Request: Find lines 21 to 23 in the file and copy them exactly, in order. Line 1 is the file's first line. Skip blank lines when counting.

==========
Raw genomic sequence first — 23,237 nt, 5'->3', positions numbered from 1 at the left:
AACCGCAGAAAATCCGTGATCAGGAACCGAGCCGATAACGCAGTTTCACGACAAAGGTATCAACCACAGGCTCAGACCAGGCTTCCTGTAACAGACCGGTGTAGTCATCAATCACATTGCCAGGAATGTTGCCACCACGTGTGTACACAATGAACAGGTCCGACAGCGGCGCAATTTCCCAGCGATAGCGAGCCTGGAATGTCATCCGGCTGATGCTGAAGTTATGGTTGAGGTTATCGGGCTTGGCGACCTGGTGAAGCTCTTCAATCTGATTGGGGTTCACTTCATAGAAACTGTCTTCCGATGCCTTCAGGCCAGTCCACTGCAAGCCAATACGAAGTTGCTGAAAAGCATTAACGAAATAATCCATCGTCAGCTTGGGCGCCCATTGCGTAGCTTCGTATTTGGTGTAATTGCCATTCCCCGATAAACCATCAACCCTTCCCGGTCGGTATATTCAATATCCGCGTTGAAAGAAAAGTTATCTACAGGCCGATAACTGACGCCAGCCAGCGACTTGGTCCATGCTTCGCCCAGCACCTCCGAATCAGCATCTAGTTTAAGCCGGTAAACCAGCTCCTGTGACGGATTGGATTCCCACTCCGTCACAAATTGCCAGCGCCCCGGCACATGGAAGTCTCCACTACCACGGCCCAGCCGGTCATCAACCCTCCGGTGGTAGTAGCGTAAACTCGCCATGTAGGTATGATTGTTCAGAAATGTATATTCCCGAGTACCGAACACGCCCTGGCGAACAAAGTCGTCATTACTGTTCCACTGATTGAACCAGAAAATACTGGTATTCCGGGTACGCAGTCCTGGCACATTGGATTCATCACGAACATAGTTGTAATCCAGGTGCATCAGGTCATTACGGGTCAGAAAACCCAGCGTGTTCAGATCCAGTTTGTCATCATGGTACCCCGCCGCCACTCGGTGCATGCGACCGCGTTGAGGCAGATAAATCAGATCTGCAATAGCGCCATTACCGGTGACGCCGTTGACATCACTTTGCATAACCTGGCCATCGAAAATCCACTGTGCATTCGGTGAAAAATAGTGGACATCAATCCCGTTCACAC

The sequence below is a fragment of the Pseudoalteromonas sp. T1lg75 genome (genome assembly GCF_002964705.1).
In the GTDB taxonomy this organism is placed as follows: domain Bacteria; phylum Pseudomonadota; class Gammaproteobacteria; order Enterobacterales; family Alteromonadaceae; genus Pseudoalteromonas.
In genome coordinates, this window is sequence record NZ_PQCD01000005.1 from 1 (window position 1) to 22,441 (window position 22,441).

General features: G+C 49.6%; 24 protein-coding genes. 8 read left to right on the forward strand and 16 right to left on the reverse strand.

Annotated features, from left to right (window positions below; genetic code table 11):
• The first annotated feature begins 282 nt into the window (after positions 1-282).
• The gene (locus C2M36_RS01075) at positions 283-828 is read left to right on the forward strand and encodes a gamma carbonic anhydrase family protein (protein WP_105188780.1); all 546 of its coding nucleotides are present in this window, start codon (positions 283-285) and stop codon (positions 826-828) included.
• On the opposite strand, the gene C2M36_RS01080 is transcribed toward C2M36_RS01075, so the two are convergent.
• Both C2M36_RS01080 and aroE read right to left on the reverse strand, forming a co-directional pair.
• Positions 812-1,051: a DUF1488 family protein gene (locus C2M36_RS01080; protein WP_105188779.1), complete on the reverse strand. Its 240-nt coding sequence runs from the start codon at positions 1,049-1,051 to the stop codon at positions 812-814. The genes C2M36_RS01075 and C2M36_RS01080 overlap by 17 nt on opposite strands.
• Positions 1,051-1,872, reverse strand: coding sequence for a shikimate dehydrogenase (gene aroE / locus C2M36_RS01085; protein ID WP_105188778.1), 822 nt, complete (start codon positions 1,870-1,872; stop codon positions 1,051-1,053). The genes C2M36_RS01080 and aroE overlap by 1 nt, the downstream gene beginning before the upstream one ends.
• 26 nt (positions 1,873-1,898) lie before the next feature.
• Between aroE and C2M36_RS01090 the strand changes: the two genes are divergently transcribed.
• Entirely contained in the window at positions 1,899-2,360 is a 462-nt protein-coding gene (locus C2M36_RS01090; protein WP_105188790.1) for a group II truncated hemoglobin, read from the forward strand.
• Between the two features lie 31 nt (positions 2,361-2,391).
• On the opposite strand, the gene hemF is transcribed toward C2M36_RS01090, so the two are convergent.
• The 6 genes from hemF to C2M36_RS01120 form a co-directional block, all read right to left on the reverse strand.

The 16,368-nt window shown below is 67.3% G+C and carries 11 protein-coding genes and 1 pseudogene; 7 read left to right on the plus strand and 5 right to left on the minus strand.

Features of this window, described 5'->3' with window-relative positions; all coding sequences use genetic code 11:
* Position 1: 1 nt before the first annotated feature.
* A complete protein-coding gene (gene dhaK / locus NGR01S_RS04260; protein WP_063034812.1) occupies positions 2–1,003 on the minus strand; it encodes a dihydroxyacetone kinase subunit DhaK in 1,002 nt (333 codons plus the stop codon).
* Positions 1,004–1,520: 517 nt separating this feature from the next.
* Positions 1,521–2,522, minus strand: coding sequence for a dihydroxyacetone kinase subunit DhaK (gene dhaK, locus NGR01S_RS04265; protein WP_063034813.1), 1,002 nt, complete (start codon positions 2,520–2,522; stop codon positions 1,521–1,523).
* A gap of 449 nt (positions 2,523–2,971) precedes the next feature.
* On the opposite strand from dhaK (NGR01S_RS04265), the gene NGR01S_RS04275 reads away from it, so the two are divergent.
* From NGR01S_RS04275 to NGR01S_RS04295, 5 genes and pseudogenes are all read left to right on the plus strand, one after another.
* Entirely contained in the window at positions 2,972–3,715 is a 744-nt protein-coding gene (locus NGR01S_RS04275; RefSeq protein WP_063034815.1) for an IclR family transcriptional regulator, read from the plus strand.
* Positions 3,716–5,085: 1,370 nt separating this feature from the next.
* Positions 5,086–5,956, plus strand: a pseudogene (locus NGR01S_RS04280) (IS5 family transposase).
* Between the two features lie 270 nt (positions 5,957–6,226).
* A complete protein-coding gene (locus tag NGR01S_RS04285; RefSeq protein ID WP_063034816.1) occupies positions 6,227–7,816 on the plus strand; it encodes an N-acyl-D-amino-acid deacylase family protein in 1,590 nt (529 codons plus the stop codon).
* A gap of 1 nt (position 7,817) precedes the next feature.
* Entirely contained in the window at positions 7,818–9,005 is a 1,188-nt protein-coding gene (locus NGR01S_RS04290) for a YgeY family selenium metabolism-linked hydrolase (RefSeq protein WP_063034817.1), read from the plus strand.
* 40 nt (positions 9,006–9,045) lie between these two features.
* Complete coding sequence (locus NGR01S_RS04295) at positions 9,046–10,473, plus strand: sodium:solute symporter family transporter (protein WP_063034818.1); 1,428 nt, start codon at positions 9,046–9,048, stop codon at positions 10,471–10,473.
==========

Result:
Features of this window, described 5'->3' with window-relative positions; all coding sequences use genetic code 11:
* Position 1: 1 nt before the first annotated feature.
* A complete protein-coding gene (gene dhaK / locus NGR01S_RS04260; protein WP_063034812.1) occupies positions 2–1,003 on the minus strand; it encodes a dihydroxyacetone kinase subunit DhaK in 1,002 nt (333 codons plus the stop codon).